Toronto of the Future?
A recent conversation on BikingToronto centered around what sorts of visibility gear people use took a turn (as the conversations on the site are wont to do) for the very insightful. In a thread hijacking of the very best kind, the topics shifted from asking what kind of gear to why so much gear. One comment, by James S. of The Urban Country (great blog, check out the most recent post) really grabbed me, so much so that I have reproduced it in it’s entirety below:
I wouldn’t feel comfortable riding at night on most outer-city roads either without making myself as visible as possible. The three primary streets I ride on are Dundas, Queen and King, so I always feel that I am visible even with the minimum number of lights on my bike.
For a bit more background on my opinion, I will share a hypothetical scenario which is somewhat more applicable now with the 14 pedestrian deaths.
Imagine a Toronto where pedestrians felt so unsafe from the media/police spokesman that they felt compelled to walk around with a flashing red light wrapped around each ankle, a light wrapped around their neck, a florescent reflective jacket and a helmet. Some pedestrians decide to buy all of this pedestrian gear, but many other pedestrians decide not to walk anymore because they perceive it to be too dangerous (or they don’t feel like carrying a duffel bag full of pedestrian gear everywhere they go). So they drive everywhere to protect themselves, and then eventually we’re left only a few pedestrians on our sidewalks. This results in making it more dangerous for the few pedestrians we are now left with because the less pedestrians you have, the less cautious drivers tend to be.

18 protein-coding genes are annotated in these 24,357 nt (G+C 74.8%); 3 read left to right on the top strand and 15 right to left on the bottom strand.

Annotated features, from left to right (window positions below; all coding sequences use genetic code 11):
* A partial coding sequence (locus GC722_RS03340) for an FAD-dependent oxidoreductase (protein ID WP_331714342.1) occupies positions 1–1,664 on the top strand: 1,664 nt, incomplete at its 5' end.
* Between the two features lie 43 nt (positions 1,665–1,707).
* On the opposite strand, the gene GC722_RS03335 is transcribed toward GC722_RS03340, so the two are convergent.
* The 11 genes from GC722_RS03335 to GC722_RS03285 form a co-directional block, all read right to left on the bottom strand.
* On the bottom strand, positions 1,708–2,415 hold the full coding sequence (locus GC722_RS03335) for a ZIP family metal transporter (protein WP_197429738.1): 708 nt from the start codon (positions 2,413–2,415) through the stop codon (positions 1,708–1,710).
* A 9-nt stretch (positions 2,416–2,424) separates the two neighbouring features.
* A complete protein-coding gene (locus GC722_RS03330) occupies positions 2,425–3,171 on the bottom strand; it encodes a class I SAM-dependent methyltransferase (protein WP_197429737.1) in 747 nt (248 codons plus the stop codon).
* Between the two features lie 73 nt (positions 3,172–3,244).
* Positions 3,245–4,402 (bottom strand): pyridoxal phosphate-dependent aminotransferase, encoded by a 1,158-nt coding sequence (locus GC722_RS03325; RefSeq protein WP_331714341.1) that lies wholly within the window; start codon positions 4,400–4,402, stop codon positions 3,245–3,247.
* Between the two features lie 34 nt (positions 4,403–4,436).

That’s what I feel that we have done with cycling. We have made people think it is so dangerous by bubble wrapping ourselves with all this gear and protection, so people stop cycling (or people don’t bother starting to cycle) because they either don’t want the hassle of carrying around all this gear, or because they feel it’s so unsafe that they would prefer to drive a car instead.
I am speaking from experience too. I moved to Toronto when I was 22 (7 years ago) and I have been cycling off and on since the day I moved here (between bikes getting stolen, etc). There was a time when I was a bit younger that people convinced me that it’s suicidal to ride on a bike on Toronto streets and that I needed a helmet, expensive safety gear, etc. etc. etc. Then when you actually look at the statistics, cycling is relatively safe here. You might even be safer on a bike downtown than as a pedestrian – though I haven’t seen a study that could back this up.
But the point is, the amount of protective gear people wear on bicycles doesn’t reflect the actual risk of riding a bike.
Not to say there is anything wrong with being extra cautious, but I just think that being overly cautious works against us by discouraging other people from hopping on a bike. And cycling has a calming effect on traffic, so the less people cycling means it’s less safe for everyone who does it.
James’ “slippery slope” argument is one that I have encountered much more frequently in the past couple of years. Cycling, especially commuter cycling in the city, has taken on aspects of a gladiator sport rather than a viable alternative form of transportation. Some mornings it seems like it takes me longer to strap on my various accessories than it does to ride to work. And as James points out, this can be a major deterrent.
This concept has been discussed elsewhere (this is a good place to start), but my own opinion is still divided. Right now I divide my time between gearing up for my work commute, which (logically or not) seems more dangerous, and going gear free (minus lights at night) for casual rides and bouncing around town.
On the whole I agree with James’ position. Perhaps we should stop the madness now before our bikes become rolling tanks?